“The artist is no longer a reproducer but has become the constructor of a new universe of objects.”
In his Proun works, Lissitzky succeeded better than any other artist in harmoniously combining the flat Suprematist surface with the laws of Constructivist architecture. Prouns (“projects for the affirmation of the new”), which Lissitzky created and developed between 1919 in Vitebsk and 1923 in Berlin, are dynamic compositions of abstract geometrical shapes—blending painting, design and architecture—with which the artist reflected on the formal properties of transparency, opaqueness, colour, form and line. The use of these compositions in the social space, the outcome of his constant bid to fuse art and life, is also to be seen in Lissitzky’s subsequent employment of this new system in his architectural projects and in his book design and set machinery, as well as in other initiatives. Lissitzky’s Prouns are among his most important contributions to the world of art and the principles behind them had a considerable influence on the members of the Dutch De Stijl group and on the Bauhaus in Weimar Germany.
Regarded as the founder of contemporary typography, Lissitzky worked on book and magazine conception throughout his professional career and in 1919 became one of the pioneers of modern book design. Lissitzky incorporated into his designs many of the visual parameters he employed in his Prouns and manipulated the types and characters as he saw fit depending on the content of the book concerned, as he believed in the expressive potential of the printed word from the visual point of view.
Lissitzky became interested in photography in the early 1920s, when he moved to Germany as a young man and met a diverse range of European Avant-garde artists, in particular the Dadaists Kurt Schwitters and Hans Arp. His experiments, initially with photograms and later with multiple exposures, produced at the time he took the image and during the printing process, marked a change in his career, as he abandoned painting and began to concentrate on projects in exhibition design and, towards the end of his career, on publication and magazine design that combined photographic and architectural elements.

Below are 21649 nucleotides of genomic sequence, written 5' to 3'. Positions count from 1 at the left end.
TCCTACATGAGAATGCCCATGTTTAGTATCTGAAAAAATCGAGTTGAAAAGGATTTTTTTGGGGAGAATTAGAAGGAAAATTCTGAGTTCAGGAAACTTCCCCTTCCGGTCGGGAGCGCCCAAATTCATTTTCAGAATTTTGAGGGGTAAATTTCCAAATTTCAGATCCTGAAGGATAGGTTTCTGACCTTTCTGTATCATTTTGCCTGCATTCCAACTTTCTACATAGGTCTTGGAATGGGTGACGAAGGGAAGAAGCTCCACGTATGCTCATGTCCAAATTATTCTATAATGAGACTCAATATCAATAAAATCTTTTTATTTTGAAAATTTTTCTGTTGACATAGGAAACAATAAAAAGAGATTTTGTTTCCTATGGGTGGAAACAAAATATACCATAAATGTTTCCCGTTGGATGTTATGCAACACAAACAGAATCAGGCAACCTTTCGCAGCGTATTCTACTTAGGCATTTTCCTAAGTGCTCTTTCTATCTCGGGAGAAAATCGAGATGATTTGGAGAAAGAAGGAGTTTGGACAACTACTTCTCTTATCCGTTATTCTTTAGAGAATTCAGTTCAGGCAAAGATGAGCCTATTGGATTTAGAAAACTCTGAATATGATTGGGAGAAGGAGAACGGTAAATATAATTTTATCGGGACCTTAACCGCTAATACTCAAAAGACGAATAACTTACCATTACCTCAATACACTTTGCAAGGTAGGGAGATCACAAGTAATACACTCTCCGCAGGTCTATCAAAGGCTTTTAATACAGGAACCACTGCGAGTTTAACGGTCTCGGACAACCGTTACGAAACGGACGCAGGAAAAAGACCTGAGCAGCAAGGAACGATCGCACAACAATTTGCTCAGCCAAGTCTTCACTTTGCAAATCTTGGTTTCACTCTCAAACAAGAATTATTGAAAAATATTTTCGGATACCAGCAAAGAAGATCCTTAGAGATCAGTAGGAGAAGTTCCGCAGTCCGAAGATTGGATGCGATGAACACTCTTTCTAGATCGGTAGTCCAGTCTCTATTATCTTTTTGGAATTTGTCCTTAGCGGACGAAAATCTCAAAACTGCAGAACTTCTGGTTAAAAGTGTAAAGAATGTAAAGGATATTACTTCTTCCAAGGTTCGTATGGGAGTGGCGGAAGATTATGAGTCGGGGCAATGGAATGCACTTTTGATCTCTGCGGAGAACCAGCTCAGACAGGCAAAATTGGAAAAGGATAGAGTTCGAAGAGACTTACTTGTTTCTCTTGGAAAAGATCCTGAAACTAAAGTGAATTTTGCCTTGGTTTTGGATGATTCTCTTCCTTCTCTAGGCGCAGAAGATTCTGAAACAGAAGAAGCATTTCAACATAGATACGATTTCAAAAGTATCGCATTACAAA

USSR in Construction magazine
In the late 1920s, Lissitzky became the leading designer of pavilions for trade fairs and industrial exhibitions in the Soviet Union. International exhibition design encompassed Lissitzky’s various interests, such as architecture, typographic composition, narrative and movement. Later, in the 1930s and until his death in 1941, Lissitzky concentrated on producing propaganda for the Soviet state, in particular through the USSR in Construction magazine, founded on the initiative of the writer Maxim Gorky and intended to promote a positive image of the Soviet Union abroad.
El Lissitzky at Casa Milà
The exhibition El Lissitzky. The Experience of Totality features an outstanding selection of more than a hundred works in a number of disciplines—including painting, drawing, printmaking, photography and graphic and typographic design, as well as architecture and exhibition design—that provide an extensive overview of all this artist’s creative facets, from his early illustrations for children’s books in Yiddish to his works for the propaganda magazine USSR in Construction and including his abstract pieces that straddle Suprematism and Constructivism, his Prouns and his research in the fields of exhibition design and publishing and typographic design, which set the standard for contemporary creation.